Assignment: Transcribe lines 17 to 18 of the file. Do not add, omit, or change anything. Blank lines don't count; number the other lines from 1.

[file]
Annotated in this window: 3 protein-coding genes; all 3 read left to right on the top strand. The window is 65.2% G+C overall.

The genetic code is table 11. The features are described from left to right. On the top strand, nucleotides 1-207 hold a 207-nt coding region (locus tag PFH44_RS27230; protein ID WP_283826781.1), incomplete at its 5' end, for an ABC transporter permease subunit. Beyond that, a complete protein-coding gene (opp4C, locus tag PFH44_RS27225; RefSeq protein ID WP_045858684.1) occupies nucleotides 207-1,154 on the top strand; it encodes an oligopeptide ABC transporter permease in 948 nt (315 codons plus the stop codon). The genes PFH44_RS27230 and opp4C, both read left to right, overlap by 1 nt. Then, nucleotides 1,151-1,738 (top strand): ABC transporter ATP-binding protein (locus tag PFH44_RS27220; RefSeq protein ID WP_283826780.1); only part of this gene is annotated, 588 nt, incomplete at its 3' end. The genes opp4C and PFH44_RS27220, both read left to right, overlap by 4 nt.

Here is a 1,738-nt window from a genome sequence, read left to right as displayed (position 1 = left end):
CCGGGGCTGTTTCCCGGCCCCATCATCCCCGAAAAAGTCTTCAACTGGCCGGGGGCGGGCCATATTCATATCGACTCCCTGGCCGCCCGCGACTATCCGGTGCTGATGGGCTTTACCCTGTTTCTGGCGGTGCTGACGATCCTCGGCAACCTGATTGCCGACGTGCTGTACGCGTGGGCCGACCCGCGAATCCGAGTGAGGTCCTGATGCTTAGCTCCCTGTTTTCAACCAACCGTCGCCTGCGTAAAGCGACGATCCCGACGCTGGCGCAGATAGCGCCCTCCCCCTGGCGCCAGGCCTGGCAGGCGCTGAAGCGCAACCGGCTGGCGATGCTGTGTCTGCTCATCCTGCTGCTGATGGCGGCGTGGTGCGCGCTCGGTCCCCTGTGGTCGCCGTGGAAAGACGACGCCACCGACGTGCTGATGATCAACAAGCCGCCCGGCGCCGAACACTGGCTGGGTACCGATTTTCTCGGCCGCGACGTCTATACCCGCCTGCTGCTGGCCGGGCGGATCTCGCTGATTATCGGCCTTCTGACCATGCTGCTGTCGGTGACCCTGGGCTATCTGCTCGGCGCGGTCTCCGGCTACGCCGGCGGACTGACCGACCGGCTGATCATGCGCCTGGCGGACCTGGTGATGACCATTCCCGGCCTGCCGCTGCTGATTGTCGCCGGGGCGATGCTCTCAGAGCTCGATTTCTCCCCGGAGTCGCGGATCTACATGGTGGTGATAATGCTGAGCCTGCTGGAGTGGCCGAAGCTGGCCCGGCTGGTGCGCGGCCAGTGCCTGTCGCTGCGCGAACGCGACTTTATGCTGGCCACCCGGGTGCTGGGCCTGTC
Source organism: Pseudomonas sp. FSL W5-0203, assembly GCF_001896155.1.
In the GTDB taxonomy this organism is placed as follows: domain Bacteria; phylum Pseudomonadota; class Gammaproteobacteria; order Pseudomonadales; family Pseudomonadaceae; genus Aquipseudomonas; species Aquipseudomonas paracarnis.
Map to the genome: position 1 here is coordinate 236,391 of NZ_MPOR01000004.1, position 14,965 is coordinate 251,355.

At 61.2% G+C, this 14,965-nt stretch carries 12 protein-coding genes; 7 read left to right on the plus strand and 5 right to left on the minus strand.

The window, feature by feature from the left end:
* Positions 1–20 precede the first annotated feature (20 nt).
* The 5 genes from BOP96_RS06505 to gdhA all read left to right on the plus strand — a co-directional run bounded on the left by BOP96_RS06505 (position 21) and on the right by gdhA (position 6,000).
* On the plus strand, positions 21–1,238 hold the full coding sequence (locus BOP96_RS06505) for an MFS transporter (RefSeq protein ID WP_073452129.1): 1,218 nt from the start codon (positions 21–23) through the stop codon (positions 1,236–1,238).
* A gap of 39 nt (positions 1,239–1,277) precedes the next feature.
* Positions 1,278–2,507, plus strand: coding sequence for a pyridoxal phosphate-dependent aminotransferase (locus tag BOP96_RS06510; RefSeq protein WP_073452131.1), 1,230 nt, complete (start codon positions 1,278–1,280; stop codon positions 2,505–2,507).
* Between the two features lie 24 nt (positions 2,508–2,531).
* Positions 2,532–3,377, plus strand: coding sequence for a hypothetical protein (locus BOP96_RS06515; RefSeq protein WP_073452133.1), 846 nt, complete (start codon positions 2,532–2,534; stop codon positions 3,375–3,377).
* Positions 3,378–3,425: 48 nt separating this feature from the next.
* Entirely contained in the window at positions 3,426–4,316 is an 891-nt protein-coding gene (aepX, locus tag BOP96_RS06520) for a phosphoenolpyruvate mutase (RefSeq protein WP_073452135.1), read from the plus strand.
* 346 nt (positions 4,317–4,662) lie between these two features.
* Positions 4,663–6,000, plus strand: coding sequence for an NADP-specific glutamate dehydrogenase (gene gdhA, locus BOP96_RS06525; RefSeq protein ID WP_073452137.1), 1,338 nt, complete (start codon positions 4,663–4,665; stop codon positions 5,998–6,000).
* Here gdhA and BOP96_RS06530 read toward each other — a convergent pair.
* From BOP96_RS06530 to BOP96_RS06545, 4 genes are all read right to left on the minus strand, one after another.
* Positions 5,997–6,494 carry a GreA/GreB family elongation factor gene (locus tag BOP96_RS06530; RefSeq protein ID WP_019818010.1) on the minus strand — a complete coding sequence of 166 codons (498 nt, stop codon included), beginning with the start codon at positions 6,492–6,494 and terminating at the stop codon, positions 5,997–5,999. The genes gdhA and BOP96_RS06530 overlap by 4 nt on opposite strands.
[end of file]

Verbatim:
* Positions 3,378–3,425: 48 nt separating this feature from the next.
* Entirely contained in the window at positions 3,426–4,316 is an 891-nt protein-coding gene (aepX, locus tag BOP96_RS06520) for a phosphoenolpyruvate mutase (RefSeq protein WP_073452135.1), read from the plus strand.